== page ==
Iron Heart by Nina Varela
This is the sequel to Crier’s War, and I was lucky that it came out shortly after I finished the first book. Continuing the story of Crier and Ayla, Ayla is journeying to join with Queen Judd in order to aid the rebellion. Crier, still in love with Ayla and dreading her marriage to Kinok, decides to take drastic action to escape the trap her father has set for her.
Queer, dystopian, fantasy, young adult
For too long the cruel, beautiful Automae have lorded over the kingdom of Rabu, oppressing the humans who live there. But the human revolution is on the rise, and at its heart is Ayla. Once handmaiden, now fugitive, Ayla escaped the palace of Lady Crier, the girl Ayla had planned to kill . . . but instead fell in love with. Now Ayla has pledged her allegiance to Queen Junn, whom she believes can accomplish the ultimate goal of the human rebellion: destroy the Iron Heart. Without it, the Automae will be weakened to the point of extinction.
But playing at Ayla’s memory are the powerful feelings she developed for Crier. And unbeknownst to her, Crier has also fled the palace, taking up among travelling rebels, determined to find and protect Ayla.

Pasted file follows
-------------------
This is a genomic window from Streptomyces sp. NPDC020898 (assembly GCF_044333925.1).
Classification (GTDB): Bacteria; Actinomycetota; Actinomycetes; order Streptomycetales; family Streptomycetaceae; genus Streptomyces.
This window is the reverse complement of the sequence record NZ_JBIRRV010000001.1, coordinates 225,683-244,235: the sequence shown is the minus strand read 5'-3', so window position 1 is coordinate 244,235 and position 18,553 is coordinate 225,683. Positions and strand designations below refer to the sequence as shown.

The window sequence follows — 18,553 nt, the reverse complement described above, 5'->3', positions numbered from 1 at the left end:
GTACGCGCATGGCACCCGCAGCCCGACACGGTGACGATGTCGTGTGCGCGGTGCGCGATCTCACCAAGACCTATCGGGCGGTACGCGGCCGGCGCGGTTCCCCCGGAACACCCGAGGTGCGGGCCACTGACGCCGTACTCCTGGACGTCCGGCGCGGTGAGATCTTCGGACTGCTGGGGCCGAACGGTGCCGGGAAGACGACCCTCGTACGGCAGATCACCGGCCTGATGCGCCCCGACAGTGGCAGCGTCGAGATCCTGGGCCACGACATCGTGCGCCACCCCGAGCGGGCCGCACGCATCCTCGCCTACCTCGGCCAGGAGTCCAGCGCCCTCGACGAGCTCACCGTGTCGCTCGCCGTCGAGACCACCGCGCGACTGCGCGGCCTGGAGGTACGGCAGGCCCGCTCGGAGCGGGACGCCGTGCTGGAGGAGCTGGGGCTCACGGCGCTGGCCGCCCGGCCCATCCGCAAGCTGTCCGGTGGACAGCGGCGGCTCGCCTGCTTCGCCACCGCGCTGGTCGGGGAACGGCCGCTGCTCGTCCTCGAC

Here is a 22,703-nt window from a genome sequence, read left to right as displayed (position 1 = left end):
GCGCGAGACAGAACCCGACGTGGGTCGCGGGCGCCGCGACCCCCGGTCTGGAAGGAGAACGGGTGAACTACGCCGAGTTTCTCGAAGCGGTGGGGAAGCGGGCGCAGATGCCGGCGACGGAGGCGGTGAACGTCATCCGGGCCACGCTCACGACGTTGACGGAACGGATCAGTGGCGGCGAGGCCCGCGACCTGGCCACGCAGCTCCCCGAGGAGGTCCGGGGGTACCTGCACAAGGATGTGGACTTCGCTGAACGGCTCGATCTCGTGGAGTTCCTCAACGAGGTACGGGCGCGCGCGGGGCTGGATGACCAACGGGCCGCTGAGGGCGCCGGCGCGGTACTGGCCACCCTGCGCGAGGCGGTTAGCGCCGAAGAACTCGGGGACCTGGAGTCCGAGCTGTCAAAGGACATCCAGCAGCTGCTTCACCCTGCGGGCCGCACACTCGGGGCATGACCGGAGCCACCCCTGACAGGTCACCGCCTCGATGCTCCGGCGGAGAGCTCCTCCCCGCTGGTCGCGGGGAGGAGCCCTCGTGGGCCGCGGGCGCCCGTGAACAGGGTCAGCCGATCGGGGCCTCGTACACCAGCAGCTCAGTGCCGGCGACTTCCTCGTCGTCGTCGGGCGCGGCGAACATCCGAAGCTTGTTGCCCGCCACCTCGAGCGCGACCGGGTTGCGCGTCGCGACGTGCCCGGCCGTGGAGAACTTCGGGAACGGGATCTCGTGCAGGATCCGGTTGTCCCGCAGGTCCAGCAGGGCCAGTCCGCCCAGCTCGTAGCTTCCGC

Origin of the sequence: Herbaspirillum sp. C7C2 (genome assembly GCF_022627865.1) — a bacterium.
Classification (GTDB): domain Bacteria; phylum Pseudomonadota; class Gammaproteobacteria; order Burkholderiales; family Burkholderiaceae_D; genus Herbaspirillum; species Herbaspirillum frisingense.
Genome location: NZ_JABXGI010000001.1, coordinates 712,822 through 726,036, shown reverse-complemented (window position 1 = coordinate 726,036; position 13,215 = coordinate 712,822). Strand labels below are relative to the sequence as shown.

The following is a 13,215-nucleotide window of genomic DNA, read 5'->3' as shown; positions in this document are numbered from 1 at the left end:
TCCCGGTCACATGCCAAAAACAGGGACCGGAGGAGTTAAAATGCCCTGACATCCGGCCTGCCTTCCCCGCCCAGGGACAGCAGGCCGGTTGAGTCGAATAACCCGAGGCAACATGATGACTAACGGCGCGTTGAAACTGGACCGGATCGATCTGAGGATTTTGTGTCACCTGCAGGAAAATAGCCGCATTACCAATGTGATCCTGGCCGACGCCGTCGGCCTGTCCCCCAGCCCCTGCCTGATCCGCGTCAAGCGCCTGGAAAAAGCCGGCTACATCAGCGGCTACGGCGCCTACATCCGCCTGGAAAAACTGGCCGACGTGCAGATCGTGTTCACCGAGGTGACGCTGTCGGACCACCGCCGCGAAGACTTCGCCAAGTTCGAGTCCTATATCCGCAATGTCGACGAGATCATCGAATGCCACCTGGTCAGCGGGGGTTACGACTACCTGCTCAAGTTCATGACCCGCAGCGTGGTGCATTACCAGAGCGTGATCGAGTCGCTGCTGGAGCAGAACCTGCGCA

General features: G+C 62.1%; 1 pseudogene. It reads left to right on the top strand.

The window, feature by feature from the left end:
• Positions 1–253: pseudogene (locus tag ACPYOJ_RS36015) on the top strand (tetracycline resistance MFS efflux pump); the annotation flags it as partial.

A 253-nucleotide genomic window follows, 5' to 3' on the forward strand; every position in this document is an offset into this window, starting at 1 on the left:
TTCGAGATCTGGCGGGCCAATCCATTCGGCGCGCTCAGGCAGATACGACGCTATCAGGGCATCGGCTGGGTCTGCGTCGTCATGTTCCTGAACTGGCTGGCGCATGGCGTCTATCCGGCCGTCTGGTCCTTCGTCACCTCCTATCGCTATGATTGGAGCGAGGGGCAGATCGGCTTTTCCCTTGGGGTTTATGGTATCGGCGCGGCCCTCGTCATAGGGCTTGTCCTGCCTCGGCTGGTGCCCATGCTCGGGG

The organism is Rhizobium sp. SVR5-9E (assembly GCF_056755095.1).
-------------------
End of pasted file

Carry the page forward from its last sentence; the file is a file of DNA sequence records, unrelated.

As their paths collide, neither are prepared for the dark secret underlying the Iron Heart.
In this stunning sequel to acclaimed author Nina Varela’s Crier’s War, the love that launched a revolution must now pave the way for a whole new era . . . and the ultimate change of heart.
This was just as good as the first book! Varela writes romance so well; the slow-burn yearning was torturous but made the conclusion so much better. The way she describes all the little details Crier and Ayla notice about each other is so wonderful. I was completely absorbed in that storyline.
The main plot of the rebellion was just as compelling. I was entirely wrapped up in these characters and their fates, so just like in the first book I felt genuine tension internally while reading, particularly the climax scenes. The way Varela writes makes you care so much about what happens and really makes you feel like you know those characters.
My one complaint is I was left wanting a bit more from the Benji storyline. Benji was Ayla’s best friend since they were kids, and I felt like the side plot where they have a falling out wasn’t fully addressed. It was put in there, but wasn’t followed through except for a brief note in the epilogue. Benji and Ayla’s friendship was supposedly really important and I felt like there should have been more development. As it was, Benji felt superfluous and annoying.
Other than that, I LOVE this book. It’s one of my favorites of the sapphic books I’ve read; right up there with the the We Set the Dark on Fire duology. I hope Nina Varela writes more books soon because she has amazing talent.